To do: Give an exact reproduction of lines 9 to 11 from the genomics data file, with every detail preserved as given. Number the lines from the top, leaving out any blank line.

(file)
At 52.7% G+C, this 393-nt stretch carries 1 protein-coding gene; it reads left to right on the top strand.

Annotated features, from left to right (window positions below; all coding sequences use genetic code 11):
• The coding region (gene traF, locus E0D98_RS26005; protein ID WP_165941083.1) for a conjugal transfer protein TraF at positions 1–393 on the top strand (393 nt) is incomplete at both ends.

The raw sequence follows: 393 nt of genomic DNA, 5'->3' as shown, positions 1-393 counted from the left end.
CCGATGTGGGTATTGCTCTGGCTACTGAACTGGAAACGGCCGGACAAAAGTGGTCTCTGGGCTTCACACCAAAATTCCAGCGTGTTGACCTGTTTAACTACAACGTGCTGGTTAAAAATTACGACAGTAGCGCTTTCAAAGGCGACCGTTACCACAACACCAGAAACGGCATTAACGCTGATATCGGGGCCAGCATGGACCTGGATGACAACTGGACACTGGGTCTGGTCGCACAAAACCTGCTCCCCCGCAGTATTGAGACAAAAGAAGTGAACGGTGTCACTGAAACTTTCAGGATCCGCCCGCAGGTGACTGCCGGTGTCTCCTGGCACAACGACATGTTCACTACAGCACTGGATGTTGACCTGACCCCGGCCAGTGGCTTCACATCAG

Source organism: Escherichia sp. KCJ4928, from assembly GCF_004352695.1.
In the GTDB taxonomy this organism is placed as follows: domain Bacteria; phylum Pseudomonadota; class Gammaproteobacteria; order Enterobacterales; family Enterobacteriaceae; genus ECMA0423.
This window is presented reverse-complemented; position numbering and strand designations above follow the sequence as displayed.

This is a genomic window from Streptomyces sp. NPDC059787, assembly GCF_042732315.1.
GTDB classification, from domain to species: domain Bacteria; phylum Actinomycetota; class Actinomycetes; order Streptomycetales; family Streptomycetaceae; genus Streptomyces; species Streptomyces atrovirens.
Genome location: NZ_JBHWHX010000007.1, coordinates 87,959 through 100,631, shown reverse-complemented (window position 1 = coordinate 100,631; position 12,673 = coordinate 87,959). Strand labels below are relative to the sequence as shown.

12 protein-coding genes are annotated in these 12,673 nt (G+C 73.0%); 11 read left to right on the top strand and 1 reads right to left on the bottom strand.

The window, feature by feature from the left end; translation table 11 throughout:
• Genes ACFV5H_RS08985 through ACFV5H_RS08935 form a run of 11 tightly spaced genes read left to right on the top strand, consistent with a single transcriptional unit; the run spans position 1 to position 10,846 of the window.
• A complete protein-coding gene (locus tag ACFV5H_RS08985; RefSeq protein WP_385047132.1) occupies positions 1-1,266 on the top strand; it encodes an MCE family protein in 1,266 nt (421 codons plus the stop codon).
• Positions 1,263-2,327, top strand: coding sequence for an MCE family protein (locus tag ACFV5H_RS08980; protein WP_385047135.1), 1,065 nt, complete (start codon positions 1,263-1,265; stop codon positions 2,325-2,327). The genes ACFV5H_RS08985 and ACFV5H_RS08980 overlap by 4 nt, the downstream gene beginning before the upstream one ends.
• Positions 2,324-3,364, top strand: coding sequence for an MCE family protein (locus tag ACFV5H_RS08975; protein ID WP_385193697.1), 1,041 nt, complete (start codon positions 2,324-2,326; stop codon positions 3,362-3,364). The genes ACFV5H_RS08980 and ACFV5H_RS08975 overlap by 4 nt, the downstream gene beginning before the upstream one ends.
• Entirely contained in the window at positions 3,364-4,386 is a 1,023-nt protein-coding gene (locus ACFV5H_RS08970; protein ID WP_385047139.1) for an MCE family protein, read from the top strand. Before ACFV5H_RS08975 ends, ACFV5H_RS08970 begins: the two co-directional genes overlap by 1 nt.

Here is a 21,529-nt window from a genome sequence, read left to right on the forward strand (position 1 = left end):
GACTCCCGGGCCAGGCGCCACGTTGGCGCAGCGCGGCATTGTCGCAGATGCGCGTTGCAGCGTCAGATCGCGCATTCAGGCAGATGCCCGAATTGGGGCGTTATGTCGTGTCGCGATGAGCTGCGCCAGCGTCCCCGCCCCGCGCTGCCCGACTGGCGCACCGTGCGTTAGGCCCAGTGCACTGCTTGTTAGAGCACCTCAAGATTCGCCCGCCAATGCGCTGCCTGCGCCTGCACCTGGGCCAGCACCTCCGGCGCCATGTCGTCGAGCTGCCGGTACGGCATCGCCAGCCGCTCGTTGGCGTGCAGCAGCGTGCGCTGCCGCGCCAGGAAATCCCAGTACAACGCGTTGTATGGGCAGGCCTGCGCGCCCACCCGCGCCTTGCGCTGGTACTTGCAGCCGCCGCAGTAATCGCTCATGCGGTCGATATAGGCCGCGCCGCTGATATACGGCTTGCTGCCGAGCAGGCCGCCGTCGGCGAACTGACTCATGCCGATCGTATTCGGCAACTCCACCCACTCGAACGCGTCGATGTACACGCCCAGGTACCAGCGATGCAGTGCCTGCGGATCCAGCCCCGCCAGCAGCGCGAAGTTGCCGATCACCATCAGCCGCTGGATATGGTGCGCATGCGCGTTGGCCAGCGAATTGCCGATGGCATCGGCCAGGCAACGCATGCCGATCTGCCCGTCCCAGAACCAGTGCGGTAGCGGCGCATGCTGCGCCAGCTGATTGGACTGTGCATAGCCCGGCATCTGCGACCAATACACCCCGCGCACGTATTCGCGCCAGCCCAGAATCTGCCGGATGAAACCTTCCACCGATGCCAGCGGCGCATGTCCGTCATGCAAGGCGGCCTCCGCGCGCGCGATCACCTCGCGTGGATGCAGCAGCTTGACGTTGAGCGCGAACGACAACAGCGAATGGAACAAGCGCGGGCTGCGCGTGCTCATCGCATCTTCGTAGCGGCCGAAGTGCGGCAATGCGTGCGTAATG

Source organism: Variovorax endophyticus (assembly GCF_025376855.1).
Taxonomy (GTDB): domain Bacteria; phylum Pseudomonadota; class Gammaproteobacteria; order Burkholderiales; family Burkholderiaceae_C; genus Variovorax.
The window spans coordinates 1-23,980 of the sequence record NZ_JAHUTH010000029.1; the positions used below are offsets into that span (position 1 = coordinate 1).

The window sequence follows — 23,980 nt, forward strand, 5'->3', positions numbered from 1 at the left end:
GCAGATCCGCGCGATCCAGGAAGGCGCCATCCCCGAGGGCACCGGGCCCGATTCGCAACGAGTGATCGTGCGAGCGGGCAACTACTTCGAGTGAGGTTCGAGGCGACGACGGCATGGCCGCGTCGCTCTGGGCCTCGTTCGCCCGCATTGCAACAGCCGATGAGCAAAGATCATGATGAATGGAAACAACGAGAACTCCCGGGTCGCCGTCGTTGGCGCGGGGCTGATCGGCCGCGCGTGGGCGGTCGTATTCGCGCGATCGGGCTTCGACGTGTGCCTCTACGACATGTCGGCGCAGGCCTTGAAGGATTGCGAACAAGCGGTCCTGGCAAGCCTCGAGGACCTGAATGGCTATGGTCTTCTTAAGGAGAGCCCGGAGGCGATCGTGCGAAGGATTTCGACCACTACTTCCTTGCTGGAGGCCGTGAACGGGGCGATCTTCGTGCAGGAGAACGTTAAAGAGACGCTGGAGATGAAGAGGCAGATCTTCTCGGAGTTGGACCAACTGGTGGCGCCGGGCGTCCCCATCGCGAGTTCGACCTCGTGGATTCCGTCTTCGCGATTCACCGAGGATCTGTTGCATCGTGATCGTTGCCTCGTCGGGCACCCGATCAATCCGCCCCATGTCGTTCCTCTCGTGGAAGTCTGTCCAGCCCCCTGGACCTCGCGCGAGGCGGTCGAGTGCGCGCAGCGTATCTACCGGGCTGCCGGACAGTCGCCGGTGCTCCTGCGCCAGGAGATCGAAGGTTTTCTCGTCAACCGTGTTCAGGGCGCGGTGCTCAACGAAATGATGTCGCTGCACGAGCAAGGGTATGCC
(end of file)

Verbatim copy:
This is a genomic window from Streptomyces sp. NPDC059787, assembly GCF_042732315.1.
GTDB classification, from domain to species: domain Bacteria; phylum Actinomycetota; class Actinomycetes; order Streptomycetales; family Streptomycetaceae; genus Streptomyces; species Streptomyces atrovirens.
Genome location: NZ_JBHWHX010000007.1, coordinates 87,959 through 100,631, shown reverse-complemented (window position 1 = coordinate 100,631; position 12,673 = coordinate 87,959). Strand labels below are relative to the sequence as shown.